Web 3.0 and Personal Reputation Management

I’ve only met Tom Williams twice, in passing; both times at the Mesh Conferences. He's an extraordinary man, with a storied career, who was famously hired by Apple to work in Product Marketing at the age of 14.

Still, brief though our encounters have been, in today's world of "ambient intimacy" or "continuous partial friendship", our overlapping areas of attention and interest constitute enough of a relationship for Tom and I to have become connected as "friends" on Facebook.

I'm grateful for this connection, however superficial it might be. Without it, I might not have come across Tom's latest blog post in which he briefly discusses his ideas for "Web 3.0".

It's not that it's a hugely important post, per se, but it does include one particular nugget that serves to pull together a number of the thoughts that have been floating around my head over the last few weeks – threads that started to knit together into some semblance of semi-coherence at Mesh.

Tom says: "Web 3.0 will be technology-driven and about creating reputation and order for UGC." (User-Generated Content)

The bright spot in this comment, for me, is the fact that Tom chooses reputation as one of the anchors for his ideas about the next wave of Web innovation.

I hear resonances of Cory Doctorow's idea of "whuffie" here, and overlaps with the work Doc Searls and others are doing around "VRM" (Vendor Relationship Management - the reciprocal of CRM).

Tom's words help illuminate one of the things that has been bothering me about the gaps between all the various Web 2.0/social software spaces I inhabit. Colin McKay just wrote something that helped draw another of the thought threads into alignment: "Okay, people. I've got a job. I've got a family. I sometimes watch network television. Who is going to invent a Trillian-like app for all these damn social networks? Really."

That's part of the problem. Like Colin, I've been something of a serial joiner when it comes to social networking services – I was into (and rapidly out of) Friendster fairly early on, and have mucked around in spaces such as Sixdegrees, Orkut, Ryze, Flickr, LinkedIn, Xing, eCademy, MySpace, Facebook, MyRagan, and several other services with similar sets of features.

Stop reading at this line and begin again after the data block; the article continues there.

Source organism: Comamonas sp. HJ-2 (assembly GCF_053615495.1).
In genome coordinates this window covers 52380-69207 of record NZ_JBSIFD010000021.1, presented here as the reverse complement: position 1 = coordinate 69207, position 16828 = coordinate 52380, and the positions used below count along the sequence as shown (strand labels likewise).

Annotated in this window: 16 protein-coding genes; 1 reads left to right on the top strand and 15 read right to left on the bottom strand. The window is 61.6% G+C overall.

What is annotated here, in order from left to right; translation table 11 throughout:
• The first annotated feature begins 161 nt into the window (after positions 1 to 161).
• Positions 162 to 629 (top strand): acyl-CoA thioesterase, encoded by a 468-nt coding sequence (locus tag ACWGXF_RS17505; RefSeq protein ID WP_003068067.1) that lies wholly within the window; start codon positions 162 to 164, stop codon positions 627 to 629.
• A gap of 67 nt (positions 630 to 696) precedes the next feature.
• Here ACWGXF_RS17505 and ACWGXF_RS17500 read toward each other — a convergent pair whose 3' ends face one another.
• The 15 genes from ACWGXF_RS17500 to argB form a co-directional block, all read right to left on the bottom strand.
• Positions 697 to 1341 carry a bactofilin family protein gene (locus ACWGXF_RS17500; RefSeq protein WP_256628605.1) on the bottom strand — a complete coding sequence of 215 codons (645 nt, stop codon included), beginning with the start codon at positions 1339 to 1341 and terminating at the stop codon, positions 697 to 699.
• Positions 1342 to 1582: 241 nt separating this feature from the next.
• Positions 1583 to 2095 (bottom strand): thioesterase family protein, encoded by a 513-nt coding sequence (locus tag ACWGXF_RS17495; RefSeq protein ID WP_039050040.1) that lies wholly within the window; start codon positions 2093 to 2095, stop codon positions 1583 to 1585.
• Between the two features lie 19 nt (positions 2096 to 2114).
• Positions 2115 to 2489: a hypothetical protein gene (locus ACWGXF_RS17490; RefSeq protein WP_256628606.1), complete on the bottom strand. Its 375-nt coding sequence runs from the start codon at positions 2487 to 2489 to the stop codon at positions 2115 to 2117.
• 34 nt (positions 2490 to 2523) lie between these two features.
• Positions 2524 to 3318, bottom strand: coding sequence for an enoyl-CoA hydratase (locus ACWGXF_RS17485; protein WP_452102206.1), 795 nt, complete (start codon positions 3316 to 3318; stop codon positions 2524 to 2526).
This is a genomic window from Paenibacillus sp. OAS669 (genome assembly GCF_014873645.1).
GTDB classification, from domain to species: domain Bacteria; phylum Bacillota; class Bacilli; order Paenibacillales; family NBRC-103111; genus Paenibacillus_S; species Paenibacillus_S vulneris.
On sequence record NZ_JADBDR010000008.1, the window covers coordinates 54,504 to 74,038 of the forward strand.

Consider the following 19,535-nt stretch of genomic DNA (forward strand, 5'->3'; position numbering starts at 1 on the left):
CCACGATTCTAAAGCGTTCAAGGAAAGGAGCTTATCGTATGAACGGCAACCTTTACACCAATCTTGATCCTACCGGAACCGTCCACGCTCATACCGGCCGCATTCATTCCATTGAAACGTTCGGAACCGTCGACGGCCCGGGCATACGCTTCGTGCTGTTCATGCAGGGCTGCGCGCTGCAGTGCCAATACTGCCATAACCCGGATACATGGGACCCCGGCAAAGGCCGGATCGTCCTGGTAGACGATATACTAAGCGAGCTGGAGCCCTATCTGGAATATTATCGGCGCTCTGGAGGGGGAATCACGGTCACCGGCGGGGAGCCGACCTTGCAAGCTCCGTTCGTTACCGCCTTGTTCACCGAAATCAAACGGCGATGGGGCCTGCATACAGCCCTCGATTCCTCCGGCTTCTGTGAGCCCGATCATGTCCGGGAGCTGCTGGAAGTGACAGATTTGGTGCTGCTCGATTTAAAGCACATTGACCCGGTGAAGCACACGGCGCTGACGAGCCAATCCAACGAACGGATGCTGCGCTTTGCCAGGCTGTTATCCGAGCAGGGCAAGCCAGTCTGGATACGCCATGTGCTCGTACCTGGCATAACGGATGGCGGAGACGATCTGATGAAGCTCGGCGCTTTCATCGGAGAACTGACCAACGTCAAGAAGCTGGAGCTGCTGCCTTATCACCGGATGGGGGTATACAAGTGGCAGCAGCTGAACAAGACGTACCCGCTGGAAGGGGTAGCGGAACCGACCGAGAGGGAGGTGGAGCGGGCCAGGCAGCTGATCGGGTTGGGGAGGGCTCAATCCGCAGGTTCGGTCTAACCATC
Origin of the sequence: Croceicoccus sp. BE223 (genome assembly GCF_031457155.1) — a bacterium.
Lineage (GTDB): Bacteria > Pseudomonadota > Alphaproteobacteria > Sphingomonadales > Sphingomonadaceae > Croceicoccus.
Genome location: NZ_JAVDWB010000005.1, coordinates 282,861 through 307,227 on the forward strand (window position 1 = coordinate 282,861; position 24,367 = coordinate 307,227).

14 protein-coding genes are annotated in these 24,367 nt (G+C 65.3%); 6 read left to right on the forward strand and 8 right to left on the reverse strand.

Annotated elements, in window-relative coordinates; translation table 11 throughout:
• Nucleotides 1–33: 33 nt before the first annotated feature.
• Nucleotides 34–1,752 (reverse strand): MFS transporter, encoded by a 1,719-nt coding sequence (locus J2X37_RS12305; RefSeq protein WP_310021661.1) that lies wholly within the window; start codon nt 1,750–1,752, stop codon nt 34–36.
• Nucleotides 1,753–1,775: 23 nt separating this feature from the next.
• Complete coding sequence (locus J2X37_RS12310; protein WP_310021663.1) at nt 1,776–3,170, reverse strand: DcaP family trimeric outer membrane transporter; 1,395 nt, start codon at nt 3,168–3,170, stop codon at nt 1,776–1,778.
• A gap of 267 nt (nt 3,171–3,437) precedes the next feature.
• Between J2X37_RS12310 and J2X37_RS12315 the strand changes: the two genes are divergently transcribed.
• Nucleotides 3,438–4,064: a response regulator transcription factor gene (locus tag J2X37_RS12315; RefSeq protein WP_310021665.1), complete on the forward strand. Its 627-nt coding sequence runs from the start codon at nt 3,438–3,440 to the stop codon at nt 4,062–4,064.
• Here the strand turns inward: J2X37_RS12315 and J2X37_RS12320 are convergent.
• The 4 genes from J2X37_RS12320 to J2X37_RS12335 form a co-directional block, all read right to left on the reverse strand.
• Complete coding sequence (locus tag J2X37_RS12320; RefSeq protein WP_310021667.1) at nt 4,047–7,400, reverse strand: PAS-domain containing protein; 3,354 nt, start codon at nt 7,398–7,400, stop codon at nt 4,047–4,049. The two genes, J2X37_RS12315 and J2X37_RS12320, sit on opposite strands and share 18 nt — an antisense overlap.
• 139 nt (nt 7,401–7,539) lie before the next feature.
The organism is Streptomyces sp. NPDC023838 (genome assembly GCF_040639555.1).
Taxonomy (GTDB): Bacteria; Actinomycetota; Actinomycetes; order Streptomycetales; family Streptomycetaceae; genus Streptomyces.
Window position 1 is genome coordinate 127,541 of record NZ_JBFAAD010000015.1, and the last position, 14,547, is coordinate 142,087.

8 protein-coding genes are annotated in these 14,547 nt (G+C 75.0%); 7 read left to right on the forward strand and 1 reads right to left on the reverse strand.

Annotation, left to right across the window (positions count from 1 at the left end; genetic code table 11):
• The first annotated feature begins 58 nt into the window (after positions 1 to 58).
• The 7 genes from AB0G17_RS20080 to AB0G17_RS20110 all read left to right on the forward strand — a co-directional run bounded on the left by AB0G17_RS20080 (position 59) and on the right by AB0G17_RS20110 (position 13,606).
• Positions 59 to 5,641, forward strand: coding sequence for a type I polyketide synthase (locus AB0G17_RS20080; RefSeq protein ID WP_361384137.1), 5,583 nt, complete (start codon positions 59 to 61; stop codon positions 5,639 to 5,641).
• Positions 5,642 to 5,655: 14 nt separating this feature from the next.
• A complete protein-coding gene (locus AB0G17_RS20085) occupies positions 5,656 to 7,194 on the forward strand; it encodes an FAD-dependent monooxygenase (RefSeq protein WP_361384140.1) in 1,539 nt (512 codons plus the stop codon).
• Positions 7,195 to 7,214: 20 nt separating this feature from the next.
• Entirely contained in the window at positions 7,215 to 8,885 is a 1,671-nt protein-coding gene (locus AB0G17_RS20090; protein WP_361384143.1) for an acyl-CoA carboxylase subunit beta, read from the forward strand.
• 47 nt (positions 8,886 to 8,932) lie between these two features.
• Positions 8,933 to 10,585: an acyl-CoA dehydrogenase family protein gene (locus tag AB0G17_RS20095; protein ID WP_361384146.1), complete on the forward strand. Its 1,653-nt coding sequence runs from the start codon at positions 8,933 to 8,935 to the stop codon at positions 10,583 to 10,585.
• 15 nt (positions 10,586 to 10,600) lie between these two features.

I'm too easily attracted to the cheesy, chintzy cheeriness (to borrow from Betjeman) of these spaces; too often disappointed, disillusioned, or just weirded out once I spend more than a few days inside the latest ersatz schmooze room.

There's a diminishing returns thing going on with social networking products. The investment one is required to make in setting up a decent profile and then adding all the same friends and re-forging all the same connections over and over again is often too onerous to be worth bothering with.

I'm sure I'm not alone in this thought. There are entire nomadic herds of loosely-connected friends, steadily migrating from site to site as we over-graze one service, tire of it, and then move on to the next shiny YASNS that springs up full of the promise of new hotness.

We need, as Colin intimates, some kind of universal personal profiling and info aggregation tool to minimize the repetitive maintenance involved. But beyond the simple repetitive data-entry issue, there's another problem inherent in the treatment of the reputation capital we invest and grow through our use of these social spaces.

In the huge and multi-faceted social software macrocosm of blogs, RSS, Twitter, Facebook, Second Life, and all the services I’ve mentioned above, this is the one consistent, bothersome issue. All the reputation systems that underpin these sites exist in silos.

When you "friend" me on one service, you're giving me a vote of reputation – saying, in effect, "this is one of the people I count among the good guys". Trouble is, there's no way to port your votes, your whuffie (or often anything else) from one service to another.